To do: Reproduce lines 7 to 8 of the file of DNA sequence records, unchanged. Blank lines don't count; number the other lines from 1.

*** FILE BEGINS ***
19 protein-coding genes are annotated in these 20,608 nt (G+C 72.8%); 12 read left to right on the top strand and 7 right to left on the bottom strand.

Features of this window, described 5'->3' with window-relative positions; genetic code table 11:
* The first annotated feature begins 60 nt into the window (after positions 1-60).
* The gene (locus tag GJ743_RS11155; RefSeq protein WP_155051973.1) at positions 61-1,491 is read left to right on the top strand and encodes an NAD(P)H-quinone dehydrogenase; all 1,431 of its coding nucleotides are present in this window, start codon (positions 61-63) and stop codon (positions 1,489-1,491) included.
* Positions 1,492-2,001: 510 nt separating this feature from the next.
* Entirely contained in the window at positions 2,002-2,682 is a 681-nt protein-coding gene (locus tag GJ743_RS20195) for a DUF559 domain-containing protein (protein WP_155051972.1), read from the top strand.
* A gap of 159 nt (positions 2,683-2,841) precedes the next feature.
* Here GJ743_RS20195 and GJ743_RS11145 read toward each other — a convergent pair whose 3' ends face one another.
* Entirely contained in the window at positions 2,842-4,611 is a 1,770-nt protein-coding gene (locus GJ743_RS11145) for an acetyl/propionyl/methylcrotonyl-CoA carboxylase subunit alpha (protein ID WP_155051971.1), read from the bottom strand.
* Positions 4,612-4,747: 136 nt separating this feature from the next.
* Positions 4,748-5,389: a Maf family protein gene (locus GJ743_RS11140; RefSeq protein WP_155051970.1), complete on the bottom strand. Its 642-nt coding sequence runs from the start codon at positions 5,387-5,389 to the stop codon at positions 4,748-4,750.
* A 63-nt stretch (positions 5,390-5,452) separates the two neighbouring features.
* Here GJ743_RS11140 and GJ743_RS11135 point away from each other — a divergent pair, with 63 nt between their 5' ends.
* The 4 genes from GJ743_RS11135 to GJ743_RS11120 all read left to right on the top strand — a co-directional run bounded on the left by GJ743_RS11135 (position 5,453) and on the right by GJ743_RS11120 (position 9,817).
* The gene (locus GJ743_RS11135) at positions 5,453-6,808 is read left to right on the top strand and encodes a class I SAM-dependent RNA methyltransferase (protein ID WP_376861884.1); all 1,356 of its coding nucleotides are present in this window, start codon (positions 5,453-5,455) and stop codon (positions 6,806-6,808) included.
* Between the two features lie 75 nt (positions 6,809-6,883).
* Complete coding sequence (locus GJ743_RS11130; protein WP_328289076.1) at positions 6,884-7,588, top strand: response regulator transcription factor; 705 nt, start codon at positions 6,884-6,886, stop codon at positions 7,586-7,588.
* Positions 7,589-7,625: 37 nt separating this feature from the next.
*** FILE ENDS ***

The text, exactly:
* A gap of 159 nt (positions 2,683-2,841) precedes the next feature.
* Here GJ743_RS20195 and GJ743_RS11145 read toward each other — a convergent pair whose 3' ends face one another.